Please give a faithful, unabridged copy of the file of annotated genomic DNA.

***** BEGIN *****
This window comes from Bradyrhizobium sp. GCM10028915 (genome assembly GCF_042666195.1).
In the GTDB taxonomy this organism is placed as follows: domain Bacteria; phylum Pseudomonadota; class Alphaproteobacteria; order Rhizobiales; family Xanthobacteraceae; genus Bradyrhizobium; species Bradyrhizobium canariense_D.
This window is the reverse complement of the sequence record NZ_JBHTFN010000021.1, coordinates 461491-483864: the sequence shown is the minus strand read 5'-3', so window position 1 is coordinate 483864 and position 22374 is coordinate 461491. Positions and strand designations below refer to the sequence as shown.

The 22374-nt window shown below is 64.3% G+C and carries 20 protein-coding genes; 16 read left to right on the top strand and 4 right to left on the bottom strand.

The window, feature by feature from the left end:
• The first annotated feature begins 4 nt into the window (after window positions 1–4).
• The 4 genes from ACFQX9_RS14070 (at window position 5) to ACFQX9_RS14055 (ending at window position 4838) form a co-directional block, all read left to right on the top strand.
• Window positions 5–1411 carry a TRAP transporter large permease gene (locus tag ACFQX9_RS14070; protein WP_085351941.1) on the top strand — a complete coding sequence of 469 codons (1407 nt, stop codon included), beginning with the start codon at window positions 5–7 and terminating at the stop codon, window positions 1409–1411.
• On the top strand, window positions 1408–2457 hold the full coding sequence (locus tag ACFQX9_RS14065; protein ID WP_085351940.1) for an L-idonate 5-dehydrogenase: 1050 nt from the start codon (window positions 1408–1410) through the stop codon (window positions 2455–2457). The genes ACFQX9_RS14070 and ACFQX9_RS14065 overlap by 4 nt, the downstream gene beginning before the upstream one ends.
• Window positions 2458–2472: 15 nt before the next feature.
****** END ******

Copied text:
This window comes from Bradyrhizobium sp. GCM10028915 (genome assembly GCF_042666195.1).
In the GTDB taxonomy this organism is placed as follows: domain Bacteria; phylum Pseudomonadota; class Alphaproteobacteria; order Rhizobiales; family Xanthobacteraceae; genus Bradyrhizobium; species Bradyrhizobium canariense_D.
This window is the reverse complement of the sequence record NZ_JBHTFN010000021.1, coordinates 461491-483864: the sequence shown is the minus strand read 5'-3', so window position 1 is coordinate 483864 and position 22374 is coordinate 461491. Positions and strand designations below refer to the sequence as shown.

The 22374-nt window shown below is 64.3% G+C and carries 20 protein-coding genes; 16 read left to right on the top strand and 4 right to left on the bottom strand.

The window, feature by feature from the left end:
• The first annotated feature begins 4 nt into the window (after window positions 1–4).
• The 4 genes from ACFQX9_RS14070 (at window position 5) to ACFQX9_RS14055 (ending at window position 4838) form a co-directional block, all read left to right on the top strand.
• Window positions 5–1411 carry a TRAP transporter large permease gene (locus tag ACFQX9_RS14070; protein WP_085351941.1) on the top strand — a complete coding sequence of 469 codons (1407 nt, stop codon included), beginning with the start codon at window positions 5–7 and terminating at the stop codon, window positions 1409–1411.
• On the top strand, window positions 1408–2457 hold the full coding sequence (locus tag ACFQX9_RS14065; protein ID WP_085351940.1) for an L-idonate 5-dehydrogenase: 1050 nt from the start codon (window positions 1408–1410) through the stop codon (window positions 2455–2457). The genes ACFQX9_RS14070 and ACFQX9_RS14065 overlap by 4 nt, the downstream gene beginning before the upstream one ends.
• Window positions 2458–2472: 15 nt before the next feature.